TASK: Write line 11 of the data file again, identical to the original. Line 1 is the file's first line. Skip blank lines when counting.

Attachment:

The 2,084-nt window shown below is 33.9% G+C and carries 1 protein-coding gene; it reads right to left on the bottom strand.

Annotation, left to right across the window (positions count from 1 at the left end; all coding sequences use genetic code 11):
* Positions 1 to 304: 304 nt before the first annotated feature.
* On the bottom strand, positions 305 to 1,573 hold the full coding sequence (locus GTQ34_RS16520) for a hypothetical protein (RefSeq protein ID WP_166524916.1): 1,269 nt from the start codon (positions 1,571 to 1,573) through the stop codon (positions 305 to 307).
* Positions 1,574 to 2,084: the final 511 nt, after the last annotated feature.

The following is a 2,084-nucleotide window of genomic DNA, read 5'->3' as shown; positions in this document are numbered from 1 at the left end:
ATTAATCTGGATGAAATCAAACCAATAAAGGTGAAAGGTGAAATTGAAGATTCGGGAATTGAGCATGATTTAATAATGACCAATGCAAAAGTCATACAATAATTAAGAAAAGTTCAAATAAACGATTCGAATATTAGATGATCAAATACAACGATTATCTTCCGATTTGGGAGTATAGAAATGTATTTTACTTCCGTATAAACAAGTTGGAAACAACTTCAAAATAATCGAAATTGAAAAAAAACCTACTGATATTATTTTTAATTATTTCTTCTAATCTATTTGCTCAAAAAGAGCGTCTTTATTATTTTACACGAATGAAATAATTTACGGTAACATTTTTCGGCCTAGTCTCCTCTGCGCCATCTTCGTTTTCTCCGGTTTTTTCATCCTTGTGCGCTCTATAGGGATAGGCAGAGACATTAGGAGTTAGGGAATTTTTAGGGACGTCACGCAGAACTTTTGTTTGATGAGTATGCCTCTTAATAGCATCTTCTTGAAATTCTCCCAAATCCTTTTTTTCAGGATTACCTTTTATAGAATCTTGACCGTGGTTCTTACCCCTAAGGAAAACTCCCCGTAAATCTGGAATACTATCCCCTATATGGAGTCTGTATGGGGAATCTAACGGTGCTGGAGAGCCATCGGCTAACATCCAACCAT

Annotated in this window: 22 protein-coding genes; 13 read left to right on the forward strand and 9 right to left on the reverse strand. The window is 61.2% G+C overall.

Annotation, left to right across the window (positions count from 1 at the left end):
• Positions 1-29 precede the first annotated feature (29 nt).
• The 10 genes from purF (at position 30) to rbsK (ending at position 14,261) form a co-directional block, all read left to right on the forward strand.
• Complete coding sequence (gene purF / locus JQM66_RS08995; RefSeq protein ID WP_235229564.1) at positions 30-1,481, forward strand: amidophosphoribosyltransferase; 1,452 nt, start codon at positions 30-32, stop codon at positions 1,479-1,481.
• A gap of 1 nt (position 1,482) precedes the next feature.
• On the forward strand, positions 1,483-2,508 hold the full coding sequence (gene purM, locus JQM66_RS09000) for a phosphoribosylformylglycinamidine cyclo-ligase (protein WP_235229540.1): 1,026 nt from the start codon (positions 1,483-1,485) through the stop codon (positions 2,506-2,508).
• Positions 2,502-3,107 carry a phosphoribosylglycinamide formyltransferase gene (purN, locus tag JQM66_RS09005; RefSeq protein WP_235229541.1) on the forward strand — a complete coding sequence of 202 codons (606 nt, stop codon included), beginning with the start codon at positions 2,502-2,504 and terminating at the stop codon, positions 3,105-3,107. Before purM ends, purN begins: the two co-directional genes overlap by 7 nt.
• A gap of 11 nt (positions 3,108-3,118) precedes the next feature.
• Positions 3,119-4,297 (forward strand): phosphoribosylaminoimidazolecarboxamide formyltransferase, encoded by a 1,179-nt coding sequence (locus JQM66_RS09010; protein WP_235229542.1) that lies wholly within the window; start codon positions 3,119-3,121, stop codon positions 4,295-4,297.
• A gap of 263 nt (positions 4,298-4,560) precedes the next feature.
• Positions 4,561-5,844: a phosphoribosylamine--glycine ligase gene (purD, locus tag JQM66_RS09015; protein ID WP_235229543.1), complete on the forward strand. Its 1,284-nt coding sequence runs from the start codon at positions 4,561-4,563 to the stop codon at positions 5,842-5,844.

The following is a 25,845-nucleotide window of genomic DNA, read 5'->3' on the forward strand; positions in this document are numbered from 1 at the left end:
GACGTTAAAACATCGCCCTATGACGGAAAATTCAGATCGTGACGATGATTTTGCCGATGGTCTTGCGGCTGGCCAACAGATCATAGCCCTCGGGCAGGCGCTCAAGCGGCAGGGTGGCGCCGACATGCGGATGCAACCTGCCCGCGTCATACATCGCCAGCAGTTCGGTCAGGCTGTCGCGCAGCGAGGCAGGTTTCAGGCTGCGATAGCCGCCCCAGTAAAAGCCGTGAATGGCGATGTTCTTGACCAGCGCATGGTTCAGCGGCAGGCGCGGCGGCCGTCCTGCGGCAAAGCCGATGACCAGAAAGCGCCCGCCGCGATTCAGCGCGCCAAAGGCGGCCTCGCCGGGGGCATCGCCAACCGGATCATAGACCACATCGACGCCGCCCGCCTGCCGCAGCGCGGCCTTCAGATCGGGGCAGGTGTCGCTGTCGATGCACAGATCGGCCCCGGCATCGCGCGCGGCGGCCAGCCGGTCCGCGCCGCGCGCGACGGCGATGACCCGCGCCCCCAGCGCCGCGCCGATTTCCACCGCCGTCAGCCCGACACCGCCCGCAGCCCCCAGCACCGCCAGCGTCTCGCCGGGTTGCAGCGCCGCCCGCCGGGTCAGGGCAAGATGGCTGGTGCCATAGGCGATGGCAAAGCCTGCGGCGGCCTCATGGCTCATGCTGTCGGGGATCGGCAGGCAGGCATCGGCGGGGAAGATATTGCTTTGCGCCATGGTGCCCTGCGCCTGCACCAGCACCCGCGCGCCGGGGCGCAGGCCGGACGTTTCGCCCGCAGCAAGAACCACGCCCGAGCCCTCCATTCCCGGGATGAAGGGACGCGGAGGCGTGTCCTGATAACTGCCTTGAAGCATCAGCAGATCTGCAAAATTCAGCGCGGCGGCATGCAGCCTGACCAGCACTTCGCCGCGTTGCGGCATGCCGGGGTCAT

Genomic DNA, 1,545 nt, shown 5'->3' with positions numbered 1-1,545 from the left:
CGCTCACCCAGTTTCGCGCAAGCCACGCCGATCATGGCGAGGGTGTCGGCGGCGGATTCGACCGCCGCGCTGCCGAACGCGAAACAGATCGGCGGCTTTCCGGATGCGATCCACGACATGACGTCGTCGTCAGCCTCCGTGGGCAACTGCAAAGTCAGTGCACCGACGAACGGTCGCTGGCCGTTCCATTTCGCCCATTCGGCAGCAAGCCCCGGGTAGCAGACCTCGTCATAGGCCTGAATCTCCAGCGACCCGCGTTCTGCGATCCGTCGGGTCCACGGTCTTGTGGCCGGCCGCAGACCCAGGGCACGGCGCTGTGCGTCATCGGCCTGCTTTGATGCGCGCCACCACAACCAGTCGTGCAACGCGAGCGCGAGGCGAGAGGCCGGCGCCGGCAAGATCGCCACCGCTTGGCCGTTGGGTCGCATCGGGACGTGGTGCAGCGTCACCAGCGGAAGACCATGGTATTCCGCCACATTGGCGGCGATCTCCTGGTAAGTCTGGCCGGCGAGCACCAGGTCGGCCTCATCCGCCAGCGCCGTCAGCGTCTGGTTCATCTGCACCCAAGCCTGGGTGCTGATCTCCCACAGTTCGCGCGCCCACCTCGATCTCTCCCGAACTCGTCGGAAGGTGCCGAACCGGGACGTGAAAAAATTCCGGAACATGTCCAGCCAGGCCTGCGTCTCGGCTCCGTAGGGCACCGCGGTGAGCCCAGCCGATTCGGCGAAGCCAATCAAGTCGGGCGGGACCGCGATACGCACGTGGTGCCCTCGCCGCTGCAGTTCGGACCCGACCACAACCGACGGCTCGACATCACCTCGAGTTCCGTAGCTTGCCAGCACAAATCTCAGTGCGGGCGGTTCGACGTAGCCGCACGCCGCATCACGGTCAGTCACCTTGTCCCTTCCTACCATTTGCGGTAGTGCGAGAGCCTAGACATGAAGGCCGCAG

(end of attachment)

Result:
• The 10 genes from purF (at position 30) to rbsK (ending at position 14,261) form a co-directional block, all read left to right on the forward strand.